Black History Month officially became a holiday in the year of 1976. Our nation celebrates the month of February by paying tribute to all that the African American community has accomplished. With the help of social media, I have uncovered facts about my ancestors that are remarkable. They have created inventions, pushed music to new heights and built a culture that influences our present-day society.
With all the outstanding feats African Americans have accomplished and the beautiful commendations made throughout the country, there is a flaw in Black History Month. When we celebrate this holiday, we look only towards the past for accolades. We forget what is happening in the present and what could happen in the future.
It is important for African Americans to remember the past. If our ancestors had not made the sacrifices they did, we would not have the opportunities we do today. We cannot forget the atrocities our ancestors endured, such as slavery, Jim Crow laws and the humiliating representations in media. However, only looking at the past creates a break in our thinking. It becomes impossible to have new ideas. We remain stuck in a “Pastime Paradise,” a phrase coined by the legendary artist Stevie Wonder. What good is it to look to the past if we cannot celebrate what we have accomplished in the present?
In the future, I look forward to living in a country where black people can both celebrate their present-day achievements and commemorate the past. In acknowledging current accomplishments, we as individuals and a community will learn how to better accept and love ourselves. Our ancestors will be proud. I believe in us, and I always will.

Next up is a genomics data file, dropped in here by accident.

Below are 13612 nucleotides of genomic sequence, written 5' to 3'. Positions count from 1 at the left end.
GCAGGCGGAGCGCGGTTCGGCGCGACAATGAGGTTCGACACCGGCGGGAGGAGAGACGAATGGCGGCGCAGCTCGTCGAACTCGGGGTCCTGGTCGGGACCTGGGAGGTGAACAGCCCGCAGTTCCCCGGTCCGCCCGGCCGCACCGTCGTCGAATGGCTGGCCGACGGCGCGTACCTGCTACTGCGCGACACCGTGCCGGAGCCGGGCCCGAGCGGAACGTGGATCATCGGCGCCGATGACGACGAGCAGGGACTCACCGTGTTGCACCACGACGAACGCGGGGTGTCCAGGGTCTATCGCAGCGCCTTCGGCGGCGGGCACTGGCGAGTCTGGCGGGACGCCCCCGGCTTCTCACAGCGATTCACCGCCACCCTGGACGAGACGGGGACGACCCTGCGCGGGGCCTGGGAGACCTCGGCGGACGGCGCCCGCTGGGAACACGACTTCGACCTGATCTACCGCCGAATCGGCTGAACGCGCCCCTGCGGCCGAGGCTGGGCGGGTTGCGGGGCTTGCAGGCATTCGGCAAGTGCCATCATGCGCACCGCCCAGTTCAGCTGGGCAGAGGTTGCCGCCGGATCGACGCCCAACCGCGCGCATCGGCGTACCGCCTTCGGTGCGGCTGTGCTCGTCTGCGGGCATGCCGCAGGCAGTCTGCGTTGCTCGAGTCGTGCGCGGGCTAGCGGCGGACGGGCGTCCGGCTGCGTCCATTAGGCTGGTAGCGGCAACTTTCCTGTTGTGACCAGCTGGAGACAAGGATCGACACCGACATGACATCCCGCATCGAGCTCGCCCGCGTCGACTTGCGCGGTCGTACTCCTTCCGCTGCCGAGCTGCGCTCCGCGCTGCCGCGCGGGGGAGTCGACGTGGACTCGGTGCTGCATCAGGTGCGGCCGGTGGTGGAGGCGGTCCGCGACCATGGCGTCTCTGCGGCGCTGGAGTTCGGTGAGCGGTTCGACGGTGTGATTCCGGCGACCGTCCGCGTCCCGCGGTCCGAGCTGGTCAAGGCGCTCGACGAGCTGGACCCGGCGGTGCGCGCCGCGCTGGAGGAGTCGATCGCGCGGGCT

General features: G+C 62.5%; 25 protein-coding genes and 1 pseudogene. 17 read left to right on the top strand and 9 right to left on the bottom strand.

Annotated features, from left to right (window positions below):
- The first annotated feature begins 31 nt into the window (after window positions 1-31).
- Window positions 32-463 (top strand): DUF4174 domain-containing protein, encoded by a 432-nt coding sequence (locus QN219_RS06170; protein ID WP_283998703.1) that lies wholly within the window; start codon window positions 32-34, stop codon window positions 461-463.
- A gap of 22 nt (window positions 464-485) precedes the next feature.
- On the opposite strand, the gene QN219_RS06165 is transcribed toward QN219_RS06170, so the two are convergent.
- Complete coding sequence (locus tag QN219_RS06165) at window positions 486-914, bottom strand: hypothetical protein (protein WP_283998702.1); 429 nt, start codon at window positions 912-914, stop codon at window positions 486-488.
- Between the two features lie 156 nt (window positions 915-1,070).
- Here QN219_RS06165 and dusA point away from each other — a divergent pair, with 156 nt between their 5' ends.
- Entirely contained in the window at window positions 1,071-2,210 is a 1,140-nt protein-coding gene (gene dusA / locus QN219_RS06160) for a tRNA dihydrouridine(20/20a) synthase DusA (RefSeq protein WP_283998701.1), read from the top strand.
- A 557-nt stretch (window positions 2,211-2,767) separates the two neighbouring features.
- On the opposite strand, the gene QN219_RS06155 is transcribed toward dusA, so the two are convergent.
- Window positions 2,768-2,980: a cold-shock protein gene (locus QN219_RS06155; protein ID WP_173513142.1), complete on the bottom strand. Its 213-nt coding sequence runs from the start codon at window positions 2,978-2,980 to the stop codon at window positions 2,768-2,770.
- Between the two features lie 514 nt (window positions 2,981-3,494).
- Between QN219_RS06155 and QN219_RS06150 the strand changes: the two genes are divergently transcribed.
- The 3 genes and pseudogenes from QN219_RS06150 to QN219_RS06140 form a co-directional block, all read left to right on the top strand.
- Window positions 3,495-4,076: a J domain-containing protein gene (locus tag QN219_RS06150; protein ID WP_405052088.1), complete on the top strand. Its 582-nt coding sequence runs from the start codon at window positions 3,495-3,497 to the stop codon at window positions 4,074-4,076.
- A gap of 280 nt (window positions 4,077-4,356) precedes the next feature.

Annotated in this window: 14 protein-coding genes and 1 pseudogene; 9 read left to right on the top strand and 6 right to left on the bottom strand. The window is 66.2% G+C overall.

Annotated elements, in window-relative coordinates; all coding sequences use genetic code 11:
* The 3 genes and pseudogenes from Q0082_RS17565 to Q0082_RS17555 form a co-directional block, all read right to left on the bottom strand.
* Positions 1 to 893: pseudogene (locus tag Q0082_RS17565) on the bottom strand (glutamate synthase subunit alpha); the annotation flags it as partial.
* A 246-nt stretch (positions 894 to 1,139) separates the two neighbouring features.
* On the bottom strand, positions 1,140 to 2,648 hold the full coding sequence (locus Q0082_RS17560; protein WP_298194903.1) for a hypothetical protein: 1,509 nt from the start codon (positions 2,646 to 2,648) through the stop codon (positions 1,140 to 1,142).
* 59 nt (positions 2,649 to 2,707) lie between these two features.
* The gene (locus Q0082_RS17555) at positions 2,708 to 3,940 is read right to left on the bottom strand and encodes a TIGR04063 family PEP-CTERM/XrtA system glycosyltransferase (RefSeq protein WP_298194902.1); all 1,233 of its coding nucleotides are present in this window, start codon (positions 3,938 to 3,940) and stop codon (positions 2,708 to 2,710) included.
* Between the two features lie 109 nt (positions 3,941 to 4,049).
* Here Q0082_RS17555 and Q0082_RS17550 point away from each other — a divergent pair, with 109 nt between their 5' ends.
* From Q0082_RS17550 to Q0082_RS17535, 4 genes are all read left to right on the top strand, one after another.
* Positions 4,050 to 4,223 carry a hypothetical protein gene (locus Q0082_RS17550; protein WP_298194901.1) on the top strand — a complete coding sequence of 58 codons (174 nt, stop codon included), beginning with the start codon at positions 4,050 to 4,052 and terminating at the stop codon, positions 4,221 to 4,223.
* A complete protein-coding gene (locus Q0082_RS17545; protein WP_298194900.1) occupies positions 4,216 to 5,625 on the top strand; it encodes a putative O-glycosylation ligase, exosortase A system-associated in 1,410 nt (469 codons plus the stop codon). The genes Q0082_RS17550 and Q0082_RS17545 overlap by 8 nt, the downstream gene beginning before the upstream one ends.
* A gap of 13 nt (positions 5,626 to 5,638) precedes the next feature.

Below, is a poem written by Cayden Thompson. Through art, he thanks his ancestors for their sacrifices and celebrates his community’s present-day accomplishments.
Sons of Giants
By Cayden Thompson
Upon the heads of giants, I gaze upon the sun;
The sun that shined upon them. The moon that watched them run;
I watch them both and ponder The mighty deeds of old
That the giants took to get me here To sit atop the world;
Above the clouds, amidst the sky; The stars, the only thing nearby
But how were we born in such a world where even birds fear to fly?
My thoughts collide, in wonder and awe As a question formed within my maw;
Oh giant sweet, oh giant tall Why, upon your head, are we all?
…The world you know, ‘Twas once a dream, One that none could have foreseen
Until one day, my brothers in arms Shared that dream and fled the farms.
When knees buckled and whips cracked, We held that dream, a world abstract
When all was lost, when all was found, When violence was the only sound,
The dream remained, it was of you, A radiant reminder to all those who
endured the suffocating air below, for the promised land their dreams did show;
So while you breathe the sky’s good air, Remember all the gifts you bear;
You are the sons of giants, stand tall and rejoice;
And whatever you do in this world that is, just know that it’s your choice.